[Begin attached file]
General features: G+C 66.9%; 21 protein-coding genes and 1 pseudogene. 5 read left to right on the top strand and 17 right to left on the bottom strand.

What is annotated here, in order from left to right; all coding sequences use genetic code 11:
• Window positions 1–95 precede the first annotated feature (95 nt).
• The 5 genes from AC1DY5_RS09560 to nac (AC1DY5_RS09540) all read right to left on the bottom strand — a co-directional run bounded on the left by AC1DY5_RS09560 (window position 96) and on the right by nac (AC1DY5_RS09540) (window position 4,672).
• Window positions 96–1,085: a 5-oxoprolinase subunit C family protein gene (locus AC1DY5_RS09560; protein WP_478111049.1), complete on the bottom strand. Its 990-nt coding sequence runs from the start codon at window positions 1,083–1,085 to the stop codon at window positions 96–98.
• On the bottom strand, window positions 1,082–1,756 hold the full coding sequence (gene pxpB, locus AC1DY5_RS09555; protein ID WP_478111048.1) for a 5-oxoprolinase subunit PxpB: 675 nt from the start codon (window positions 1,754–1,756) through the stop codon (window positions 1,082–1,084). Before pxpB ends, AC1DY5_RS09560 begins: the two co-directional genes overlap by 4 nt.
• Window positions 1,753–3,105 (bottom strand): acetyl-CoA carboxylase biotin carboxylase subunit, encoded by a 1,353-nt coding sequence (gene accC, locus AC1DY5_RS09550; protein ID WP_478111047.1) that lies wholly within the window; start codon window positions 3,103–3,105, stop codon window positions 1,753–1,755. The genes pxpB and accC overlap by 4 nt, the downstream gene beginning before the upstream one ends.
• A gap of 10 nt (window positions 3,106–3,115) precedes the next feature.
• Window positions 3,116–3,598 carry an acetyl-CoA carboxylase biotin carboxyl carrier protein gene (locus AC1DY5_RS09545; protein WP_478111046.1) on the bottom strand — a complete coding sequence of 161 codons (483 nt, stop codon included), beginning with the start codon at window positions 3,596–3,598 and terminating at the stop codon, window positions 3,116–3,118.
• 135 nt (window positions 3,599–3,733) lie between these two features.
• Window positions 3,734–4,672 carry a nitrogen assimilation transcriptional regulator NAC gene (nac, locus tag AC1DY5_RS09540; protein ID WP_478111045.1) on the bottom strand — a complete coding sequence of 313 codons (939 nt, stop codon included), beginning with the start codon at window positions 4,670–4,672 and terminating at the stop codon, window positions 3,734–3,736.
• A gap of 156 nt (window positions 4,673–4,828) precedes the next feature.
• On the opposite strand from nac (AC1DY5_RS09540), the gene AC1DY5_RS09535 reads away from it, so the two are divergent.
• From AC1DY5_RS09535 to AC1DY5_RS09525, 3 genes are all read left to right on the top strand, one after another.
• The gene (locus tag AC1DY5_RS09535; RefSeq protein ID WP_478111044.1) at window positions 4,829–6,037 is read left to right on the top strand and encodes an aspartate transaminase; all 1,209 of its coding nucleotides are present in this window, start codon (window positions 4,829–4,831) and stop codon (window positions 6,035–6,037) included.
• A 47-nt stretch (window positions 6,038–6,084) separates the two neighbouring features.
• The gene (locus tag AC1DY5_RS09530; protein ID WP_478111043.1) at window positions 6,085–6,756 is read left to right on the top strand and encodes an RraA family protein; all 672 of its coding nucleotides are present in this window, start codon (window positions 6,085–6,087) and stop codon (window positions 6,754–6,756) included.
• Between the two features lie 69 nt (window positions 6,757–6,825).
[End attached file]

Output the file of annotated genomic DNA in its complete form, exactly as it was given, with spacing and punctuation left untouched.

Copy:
General features: G+C 66.9%; 21 protein-coding genes and 1 pseudogene. 5 read left to right on the top strand and 17 right to left on the bottom strand.

What is annotated here, in order from left to right; all coding sequences use genetic code 11:
• Window positions 1–95 precede the first annotated feature (95 nt).
• The 5 genes from AC1DY5_RS09560 to nac (AC1DY5_RS09540) all read right to left on the bottom strand — a co-directional run bounded on the left by AC1DY5_RS09560 (window position 96) and on the right by nac (AC1DY5_RS09540) (window position 4,672).
• Window positions 96–1,085: a 5-oxoprolinase subunit C family protein gene (locus AC1DY5_RS09560; protein WP_478111049.1), complete on the bottom strand. Its 990-nt coding sequence runs from the start codon at window positions 1,083–1,085 to the stop codon at window positions 96–98.
• On the bottom strand, window positions 1,082–1,756 hold the full coding sequence (gene pxpB, locus AC1DY5_RS09555; protein ID WP_478111048.1) for a 5-oxoprolinase subunit PxpB: 675 nt from the start codon (window positions 1,754–1,756) through the stop codon (window positions 1,082–1,084). Before pxpB ends, AC1DY5_RS09560 begins: the two co-directional genes overlap by 4 nt.
• Window positions 1,753–3,105 (bottom strand): acetyl-CoA carboxylase biotin carboxylase subunit, encoded by a 1,353-nt coding sequence (gene accC, locus AC1DY5_RS09550; protein ID WP_478111047.1) that lies wholly within the window; start codon window positions 3,103–3,105, stop codon window positions 1,753–1,755. The genes pxpB and accC overlap by 4 nt, the downstream gene beginning before the upstream one ends.
• A gap of 10 nt (window positions 3,106–3,115) precedes the next feature.
• Window positions 3,116–3,598 carry an acetyl-CoA carboxylase biotin carboxyl carrier protein gene (locus AC1DY5_RS09545; protein WP_478111046.1) on the bottom strand — a complete coding sequence of 161 codons (483 nt, stop codon included), beginning with the start codon at window positions 3,596–3,598 and terminating at the stop codon, window positions 3,116–3,118.
• 135 nt (window positions 3,599–3,733) lie between these two features.
• Window positions 3,734–4,672 carry a nitrogen assimilation transcriptional regulator NAC gene (nac, locus tag AC1DY5_RS09540; protein ID WP_478111045.1) on the bottom strand — a complete coding sequence of 313 codons (939 nt, stop codon included), beginning with the start codon at window positions 4,670–4,672 and terminating at the stop codon, window positions 3,734–3,736.
• A gap of 156 nt (window positions 4,673–4,828) precedes the next feature.
• On the opposite strand from nac (AC1DY5_RS09540), the gene AC1DY5_RS09535 reads away from it, so the two are divergent.
• From AC1DY5_RS09535 to AC1DY5_RS09525, 3 genes are all read left to right on the top strand, one after another.
• The gene (locus tag AC1DY5_RS09535; RefSeq protein ID WP_478111044.1) at window positions 4,829–6,037 is read left to right on the top strand and encodes an aspartate transaminase; all 1,209 of its coding nucleotides are present in this window, start codon (window positions 4,829–4,831) and stop codon (window positions 6,035–6,037) included.
• A 47-nt stretch (window positions 6,038–6,084) separates the two neighbouring features.
• The gene (locus tag AC1DY5_RS09530; protein ID WP_478111043.1) at window positions 6,085–6,756 is read left to right on the top strand and encodes an RraA family protein; all 672 of its coding nucleotides are present in this window, start codon (window positions 6,085–6,087) and stop codon (window positions 6,754–6,756) included.
• Between the two features lie 69 nt (window positions 6,757–6,825).